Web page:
This apparently did get some national TV and radio airplay although I don't recall seeing or hearing it at the time. The song is OK but the cheap as chips video suggests the minimum of record company commitment. The band, decked out in MOONRAKER and SPACE: 1999 castoffs, prance about accompanied by some of the excellent artwork from the revival itself. Things get really exciting when the blue screen is deployed, 

When the producers of the curiously forgotten DD animated series were looking for a track to accompany the show's end credits they opted for Elton John over Loose Talk. Imagine. 

Thursday, 26 November 2015

1983: TERRAHAWKS' ZELDA on the cover of LOOK-IN

From the very end of 1983: The last LOOK-IN of the year, which would have been on sale during the week between Christmas and New Year, spotlights the TERRAHAWKS strip (based on the Gerry Anderson show which no like more now than I did then... Although I still prefer STAR FLEET) with a Zelda cover.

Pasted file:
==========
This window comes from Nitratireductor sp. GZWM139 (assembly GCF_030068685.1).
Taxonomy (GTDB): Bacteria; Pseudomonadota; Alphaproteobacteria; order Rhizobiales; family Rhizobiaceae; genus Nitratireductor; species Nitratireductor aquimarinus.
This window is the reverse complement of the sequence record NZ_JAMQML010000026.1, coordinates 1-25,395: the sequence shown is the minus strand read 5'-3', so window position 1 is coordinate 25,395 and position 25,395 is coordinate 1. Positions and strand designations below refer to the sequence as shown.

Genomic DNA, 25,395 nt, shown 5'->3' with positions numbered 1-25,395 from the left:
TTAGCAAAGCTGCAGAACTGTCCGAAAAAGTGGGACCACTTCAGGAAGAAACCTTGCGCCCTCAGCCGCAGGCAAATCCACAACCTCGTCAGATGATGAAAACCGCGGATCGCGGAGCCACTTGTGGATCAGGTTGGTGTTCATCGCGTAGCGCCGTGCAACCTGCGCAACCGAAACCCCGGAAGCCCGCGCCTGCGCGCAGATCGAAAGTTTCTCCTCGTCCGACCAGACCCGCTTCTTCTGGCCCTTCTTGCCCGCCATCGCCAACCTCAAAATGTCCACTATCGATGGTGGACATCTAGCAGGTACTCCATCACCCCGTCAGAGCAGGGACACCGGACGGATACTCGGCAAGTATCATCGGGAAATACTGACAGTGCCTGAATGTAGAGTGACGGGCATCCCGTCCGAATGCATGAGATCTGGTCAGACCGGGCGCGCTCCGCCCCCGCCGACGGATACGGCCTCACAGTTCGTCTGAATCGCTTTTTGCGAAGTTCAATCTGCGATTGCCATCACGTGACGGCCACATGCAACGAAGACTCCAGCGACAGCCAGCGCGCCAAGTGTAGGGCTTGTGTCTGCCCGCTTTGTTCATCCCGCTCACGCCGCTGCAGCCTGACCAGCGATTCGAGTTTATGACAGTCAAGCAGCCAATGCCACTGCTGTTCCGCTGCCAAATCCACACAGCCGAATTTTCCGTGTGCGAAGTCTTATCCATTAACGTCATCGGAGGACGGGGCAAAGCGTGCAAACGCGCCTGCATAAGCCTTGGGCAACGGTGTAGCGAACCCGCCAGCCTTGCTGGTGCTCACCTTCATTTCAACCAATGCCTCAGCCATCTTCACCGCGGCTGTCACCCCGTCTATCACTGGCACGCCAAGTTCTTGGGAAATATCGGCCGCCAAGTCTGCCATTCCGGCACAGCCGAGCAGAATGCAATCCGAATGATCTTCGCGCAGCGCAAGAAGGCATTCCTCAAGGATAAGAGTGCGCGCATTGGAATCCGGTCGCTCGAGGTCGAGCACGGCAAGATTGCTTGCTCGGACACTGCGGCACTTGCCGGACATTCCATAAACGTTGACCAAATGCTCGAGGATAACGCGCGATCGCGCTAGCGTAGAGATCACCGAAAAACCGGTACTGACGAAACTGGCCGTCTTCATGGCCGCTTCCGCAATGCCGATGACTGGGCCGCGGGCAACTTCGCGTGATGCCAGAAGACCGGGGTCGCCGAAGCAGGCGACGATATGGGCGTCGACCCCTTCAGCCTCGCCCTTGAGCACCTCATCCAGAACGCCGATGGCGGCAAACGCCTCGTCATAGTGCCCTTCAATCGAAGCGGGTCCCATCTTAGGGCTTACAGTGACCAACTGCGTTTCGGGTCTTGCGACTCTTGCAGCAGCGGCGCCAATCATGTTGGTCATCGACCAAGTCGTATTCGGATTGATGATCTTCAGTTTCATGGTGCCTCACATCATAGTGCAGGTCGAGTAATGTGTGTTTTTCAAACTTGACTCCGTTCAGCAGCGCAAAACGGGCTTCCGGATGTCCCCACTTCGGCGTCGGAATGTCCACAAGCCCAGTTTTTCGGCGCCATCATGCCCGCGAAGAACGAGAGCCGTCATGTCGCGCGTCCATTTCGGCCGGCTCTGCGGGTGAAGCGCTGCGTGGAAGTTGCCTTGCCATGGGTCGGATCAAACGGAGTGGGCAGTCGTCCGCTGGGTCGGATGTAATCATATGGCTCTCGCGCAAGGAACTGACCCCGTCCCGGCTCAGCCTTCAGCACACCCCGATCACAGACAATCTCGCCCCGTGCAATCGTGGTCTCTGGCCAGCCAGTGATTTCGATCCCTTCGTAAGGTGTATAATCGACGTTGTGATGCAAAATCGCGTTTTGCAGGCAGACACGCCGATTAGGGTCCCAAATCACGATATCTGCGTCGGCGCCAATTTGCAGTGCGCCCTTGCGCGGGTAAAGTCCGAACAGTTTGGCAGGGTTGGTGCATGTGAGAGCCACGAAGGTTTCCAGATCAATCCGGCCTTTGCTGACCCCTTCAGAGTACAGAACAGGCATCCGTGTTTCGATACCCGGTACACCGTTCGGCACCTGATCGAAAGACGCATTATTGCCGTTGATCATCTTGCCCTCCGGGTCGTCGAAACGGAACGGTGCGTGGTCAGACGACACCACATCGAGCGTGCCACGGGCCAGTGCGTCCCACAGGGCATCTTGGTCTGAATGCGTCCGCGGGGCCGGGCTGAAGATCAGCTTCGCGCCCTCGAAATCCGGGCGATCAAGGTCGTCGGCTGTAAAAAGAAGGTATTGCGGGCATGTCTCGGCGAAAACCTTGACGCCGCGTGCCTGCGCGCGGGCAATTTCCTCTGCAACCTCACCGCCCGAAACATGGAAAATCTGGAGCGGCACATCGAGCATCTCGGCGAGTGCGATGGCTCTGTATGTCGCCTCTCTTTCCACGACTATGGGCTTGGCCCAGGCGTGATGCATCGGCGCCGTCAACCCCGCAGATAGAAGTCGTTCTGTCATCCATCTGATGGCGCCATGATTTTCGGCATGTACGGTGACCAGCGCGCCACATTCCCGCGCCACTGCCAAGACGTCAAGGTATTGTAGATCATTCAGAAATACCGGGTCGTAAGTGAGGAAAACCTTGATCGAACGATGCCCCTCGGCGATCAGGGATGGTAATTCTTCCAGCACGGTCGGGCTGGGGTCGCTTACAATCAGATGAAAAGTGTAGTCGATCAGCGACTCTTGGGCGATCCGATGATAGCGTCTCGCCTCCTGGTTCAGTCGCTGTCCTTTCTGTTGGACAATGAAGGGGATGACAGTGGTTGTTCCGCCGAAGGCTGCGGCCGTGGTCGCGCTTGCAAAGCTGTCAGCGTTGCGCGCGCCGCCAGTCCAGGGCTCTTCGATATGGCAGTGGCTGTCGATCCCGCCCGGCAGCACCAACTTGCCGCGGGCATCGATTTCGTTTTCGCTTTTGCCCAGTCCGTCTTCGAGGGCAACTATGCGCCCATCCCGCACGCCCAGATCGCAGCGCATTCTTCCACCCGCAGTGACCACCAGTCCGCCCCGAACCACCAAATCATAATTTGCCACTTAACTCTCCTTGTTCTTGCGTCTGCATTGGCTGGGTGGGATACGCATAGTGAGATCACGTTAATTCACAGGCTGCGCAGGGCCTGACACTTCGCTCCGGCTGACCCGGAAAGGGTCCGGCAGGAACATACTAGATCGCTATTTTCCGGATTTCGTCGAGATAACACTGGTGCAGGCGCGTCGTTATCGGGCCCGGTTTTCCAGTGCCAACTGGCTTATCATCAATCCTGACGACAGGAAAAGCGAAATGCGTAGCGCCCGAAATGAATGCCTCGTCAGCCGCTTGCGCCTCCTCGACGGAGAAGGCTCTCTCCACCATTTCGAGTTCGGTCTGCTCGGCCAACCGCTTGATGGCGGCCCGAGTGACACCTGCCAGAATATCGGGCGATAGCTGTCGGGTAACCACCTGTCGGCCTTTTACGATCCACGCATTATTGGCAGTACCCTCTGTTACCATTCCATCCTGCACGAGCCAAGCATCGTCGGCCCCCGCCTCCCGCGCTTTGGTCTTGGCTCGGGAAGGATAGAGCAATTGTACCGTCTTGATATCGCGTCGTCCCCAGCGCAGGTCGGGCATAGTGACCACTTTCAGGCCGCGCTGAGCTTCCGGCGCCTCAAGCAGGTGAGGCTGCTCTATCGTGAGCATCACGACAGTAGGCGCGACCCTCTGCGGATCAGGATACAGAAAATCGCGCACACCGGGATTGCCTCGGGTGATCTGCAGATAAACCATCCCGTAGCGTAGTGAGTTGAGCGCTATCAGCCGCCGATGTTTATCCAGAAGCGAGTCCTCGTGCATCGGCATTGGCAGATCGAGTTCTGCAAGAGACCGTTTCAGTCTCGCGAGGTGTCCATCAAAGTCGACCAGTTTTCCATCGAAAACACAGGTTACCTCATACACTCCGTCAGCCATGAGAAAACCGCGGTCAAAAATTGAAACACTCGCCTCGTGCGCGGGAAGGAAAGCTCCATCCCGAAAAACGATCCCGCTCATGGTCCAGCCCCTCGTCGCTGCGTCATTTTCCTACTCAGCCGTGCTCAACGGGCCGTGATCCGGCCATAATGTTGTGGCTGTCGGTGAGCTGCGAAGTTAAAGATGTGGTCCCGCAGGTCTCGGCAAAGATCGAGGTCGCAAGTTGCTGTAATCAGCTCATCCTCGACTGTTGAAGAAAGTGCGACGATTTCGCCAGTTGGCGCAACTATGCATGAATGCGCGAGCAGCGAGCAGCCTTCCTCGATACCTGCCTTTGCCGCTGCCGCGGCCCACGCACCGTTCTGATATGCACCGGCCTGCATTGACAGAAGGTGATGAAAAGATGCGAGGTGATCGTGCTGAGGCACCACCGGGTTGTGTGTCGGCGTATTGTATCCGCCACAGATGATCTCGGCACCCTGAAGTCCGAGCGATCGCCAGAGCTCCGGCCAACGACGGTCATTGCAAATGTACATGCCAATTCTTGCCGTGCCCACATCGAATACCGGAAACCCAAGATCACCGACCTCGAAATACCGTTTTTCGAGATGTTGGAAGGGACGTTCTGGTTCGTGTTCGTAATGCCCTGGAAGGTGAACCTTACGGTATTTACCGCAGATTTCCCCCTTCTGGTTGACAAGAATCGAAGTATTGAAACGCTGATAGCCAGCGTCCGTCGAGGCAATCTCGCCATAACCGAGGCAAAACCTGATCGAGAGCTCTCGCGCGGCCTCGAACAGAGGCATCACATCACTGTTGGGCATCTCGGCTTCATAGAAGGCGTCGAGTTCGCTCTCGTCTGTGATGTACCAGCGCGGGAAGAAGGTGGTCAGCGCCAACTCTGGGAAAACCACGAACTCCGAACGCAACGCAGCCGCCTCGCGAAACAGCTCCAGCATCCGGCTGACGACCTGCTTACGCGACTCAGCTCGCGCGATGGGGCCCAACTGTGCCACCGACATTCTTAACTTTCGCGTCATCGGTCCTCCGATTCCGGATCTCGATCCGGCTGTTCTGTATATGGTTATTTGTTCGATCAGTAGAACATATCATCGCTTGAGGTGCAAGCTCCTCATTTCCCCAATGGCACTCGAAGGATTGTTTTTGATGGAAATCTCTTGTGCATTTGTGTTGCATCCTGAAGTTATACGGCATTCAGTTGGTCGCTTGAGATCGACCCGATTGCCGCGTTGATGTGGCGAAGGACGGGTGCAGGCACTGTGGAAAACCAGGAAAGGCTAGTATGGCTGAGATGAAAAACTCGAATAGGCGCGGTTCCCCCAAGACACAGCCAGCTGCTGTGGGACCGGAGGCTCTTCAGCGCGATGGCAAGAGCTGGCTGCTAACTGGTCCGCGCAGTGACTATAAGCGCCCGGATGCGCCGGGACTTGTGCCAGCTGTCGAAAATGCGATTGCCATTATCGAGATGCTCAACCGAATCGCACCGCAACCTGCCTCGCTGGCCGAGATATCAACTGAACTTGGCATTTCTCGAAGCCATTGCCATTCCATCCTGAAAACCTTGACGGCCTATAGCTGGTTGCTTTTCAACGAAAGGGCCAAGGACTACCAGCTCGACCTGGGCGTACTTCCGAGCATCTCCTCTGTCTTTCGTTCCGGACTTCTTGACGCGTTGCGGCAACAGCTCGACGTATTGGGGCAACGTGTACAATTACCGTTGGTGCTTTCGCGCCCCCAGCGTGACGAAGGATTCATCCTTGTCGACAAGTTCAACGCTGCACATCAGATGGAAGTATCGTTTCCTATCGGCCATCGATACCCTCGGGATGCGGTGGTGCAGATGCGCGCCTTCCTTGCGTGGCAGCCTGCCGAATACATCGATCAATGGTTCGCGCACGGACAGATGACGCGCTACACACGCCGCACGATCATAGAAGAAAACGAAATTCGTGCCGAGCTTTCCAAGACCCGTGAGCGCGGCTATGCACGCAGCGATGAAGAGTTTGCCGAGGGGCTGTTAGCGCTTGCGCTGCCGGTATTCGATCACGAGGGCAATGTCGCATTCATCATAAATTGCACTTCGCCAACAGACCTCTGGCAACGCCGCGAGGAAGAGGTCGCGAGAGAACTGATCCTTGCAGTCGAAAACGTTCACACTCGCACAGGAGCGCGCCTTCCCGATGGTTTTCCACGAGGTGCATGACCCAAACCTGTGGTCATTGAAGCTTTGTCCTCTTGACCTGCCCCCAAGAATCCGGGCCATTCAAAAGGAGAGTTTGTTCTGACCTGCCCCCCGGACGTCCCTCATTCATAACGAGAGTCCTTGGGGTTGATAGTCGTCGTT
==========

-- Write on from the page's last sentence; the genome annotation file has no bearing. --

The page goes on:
The strip, written by Angus P. Allen and illustrated by Jim Baikie, had debuted at the beginning of December and ran into the following April. Behind the scenes, relations between the production and the weekly were souring over the (literal) artistic direction of the strip. The bust-up brought the print adventures to an early end despite ITV having more episodes to show.

1997: XPOSE SPECIAL 1 (Visual Imagination)

From 1997: the first, of many, X-POSE magazine spin-offs.